I hadn't been to the apartment in three days, the office in four, so it was a toss-up. Finally, cruising down St. Charles, I decided the office was closer so what the hell. I went around the block a few times. All the parking spaces were filled. I finally pulled the Cad into a tow-away zone and raised the hood. Weak, but it might work. It had before.
The bakery was doing hot business, but upstairs it looked like everybody had moved out. There was something peculiar about that at two-fifteen in the afternoon. Then I remembered it was Labor Day. Maybe I'd have to do some work to celebrate.
I stopped in front of the door marked "Lewis Griffin, In estigations" (the v had escaped a year or so back; most days I envied it) and got out the key. There were a lot of notes tacked to the door I had an informal arrangement with the bakery for taking messages. I ripped them off, turned the key and went on inside. The floor was littered with mail they'd dropped through the slot. I scooped it up and dropped it on the desk with the messages.
There was a half-filled glass of bourbon and an almost empty bottle on the desk. I went to the bathroom, rinsed the glass, and finished emptying the bottle into it. Then I sat down to go through all the junk.
Most of it was just that. Circulars, subscription renewal notices, religious pamphlets. There were three letters from the bank that I was overdrawn and would I please at my earliest convenience drop by and see Mr. Whitney. There was also a telegram. I held it up, turning it over and over in my hands. Never liked those things.
I finally ripped it open and looked. There was the usual salad of numbers and letters that meant nothing. Under that was the message.
GRAVELY ILL STOP ASKING FOR YOU STOP
I sat there staring at the yellow paper. Ten minutes must have gone by. The old man and I had never been close, not for a long time anyhow, but now he was asking for me. Or was that just something Mom put in? And what the hell happened, anyhow? I couldn't see anything short of a train or howitzer ever stopping the old horse.
I got up and went to the window, taking the bourbon with me. I put it down in one gulp and put the glass on the sill. Down in the street a group of kids were playing what looked like cops and robbers. The robbers were winning.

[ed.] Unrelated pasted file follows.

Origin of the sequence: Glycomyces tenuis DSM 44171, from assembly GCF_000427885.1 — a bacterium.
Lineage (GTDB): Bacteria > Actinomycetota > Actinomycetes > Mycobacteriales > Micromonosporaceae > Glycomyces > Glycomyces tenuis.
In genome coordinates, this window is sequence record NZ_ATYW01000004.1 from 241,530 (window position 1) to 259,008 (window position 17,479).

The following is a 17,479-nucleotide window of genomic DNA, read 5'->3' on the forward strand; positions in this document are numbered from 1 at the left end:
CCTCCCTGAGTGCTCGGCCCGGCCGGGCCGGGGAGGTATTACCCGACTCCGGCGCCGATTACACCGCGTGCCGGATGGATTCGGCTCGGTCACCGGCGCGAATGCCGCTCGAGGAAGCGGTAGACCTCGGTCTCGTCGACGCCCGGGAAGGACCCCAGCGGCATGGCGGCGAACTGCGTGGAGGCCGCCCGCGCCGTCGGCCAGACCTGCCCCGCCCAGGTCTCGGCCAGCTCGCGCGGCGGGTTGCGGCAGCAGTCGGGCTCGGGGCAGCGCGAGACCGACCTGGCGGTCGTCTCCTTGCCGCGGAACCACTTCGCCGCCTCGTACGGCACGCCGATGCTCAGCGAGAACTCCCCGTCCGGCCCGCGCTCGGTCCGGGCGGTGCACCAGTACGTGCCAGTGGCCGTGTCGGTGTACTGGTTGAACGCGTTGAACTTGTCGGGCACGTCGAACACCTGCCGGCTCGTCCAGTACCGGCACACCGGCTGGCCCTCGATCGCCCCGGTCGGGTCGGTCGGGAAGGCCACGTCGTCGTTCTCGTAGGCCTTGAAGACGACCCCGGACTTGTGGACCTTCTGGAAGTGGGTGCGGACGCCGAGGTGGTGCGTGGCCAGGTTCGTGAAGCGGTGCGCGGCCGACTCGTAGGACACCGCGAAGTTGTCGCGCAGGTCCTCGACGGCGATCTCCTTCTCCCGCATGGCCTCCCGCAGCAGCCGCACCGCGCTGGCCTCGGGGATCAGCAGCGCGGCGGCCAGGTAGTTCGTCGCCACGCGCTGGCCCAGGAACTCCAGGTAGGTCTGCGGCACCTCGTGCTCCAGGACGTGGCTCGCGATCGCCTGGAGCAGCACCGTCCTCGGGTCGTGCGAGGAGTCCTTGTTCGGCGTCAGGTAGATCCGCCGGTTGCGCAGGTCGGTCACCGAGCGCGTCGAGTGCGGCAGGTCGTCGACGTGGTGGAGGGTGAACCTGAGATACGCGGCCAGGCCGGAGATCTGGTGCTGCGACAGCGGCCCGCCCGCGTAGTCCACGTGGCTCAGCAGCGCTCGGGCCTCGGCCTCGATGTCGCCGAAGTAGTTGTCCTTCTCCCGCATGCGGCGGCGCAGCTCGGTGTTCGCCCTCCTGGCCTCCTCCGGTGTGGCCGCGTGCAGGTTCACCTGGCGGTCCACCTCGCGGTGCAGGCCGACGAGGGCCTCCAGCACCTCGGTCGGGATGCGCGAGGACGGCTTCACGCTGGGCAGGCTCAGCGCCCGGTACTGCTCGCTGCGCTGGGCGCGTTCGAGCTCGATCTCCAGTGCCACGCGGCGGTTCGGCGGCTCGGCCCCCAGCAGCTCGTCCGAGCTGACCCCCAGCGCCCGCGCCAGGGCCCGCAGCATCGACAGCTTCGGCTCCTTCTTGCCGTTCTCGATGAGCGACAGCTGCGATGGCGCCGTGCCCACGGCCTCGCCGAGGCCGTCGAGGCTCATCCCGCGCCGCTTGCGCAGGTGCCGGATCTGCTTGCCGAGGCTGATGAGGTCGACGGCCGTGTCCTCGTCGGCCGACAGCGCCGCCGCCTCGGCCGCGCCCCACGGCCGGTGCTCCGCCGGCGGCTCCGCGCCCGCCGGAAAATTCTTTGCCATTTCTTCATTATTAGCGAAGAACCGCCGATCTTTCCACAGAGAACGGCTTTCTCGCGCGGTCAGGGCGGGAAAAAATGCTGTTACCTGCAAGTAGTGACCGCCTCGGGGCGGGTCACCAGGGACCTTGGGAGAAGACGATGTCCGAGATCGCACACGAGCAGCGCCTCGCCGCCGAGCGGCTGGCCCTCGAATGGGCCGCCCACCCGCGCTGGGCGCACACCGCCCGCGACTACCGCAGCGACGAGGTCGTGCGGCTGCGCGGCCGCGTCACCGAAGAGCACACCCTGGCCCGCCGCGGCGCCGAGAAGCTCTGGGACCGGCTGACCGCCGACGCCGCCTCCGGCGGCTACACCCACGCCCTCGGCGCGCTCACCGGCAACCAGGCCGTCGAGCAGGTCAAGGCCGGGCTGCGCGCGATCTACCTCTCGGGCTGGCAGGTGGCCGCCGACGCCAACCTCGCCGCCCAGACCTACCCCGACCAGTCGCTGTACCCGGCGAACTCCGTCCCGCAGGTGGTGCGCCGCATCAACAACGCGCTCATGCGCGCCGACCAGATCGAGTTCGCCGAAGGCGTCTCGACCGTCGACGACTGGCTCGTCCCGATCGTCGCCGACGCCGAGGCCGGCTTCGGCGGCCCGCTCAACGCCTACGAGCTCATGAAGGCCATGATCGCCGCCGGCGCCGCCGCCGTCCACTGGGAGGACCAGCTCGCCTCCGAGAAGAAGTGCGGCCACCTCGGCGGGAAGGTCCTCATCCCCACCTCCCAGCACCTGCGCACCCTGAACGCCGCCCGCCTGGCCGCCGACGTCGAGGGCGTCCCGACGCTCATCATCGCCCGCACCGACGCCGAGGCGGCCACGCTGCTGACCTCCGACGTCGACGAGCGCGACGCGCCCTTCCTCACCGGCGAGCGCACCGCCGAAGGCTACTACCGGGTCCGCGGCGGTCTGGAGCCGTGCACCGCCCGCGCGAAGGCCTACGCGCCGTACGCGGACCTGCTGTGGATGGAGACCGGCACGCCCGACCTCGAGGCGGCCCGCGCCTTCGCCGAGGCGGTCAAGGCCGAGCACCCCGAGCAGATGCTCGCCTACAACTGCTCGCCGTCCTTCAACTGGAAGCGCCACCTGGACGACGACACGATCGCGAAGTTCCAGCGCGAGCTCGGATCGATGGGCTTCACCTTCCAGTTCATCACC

I went back to the desk and dialed LaVerne's number. I didn't really expect to catch her this time of day, but she got it on the third ring.
"Lew? Listen, man, I've been trying to get in touch with you all week. Your mother's been calling me two, three times a day. I left messages all over this town."
"Yeah, I know, honey. Sorry. I've been away on business."
"But you always let me know..."
"Didn't know myself until the last minute." I looked wistfully at the empty bottle on the desk (good word, wistfully), wondering if the drugstore across the street would be open. I hadn't noticed. "But I'm back now and looking to see you."
"What is it, Lew? What's wrong?"
"Mom didn't say?"
"She wouldn't even have told me who she was if she didn't need something."
"My father's sick. I don't know, a heart attack, a stroke, maybe an accident something, anyhow. 'Gravely ill' was what she said."
"Lew. You've gotta go up there. Next plane."
"And what would I use for money."
She paused. "I've got money."
"Like the man says, Thanks but no thanks."
Another pause. "Someday that pride of yours'll kill you, Lew. The pride or the anger, I don't know which'll get you first. But look, it can be a loan, okay?"
"Forget it, Verne. Besides, I'm on a case." I was beginning to wonder why I had called her in the first place. But who else was there? "I'll call tonight, find out what's happening. And I'll be in touch tomorrow. Hang in there."
"You too, Lew. You know where to find me. Bye."
I put the receiver down and looked again at the empty bottle. Maybe Joe's was the place for me tonight. I looked at my watch. Maybe eight, nine would be the best time to call. Maybe they'd know something by then. Maybe they knew something already.
I threw the letters from the bank in the wastebasket and headed out the door.
When I got to the street, my car was gone.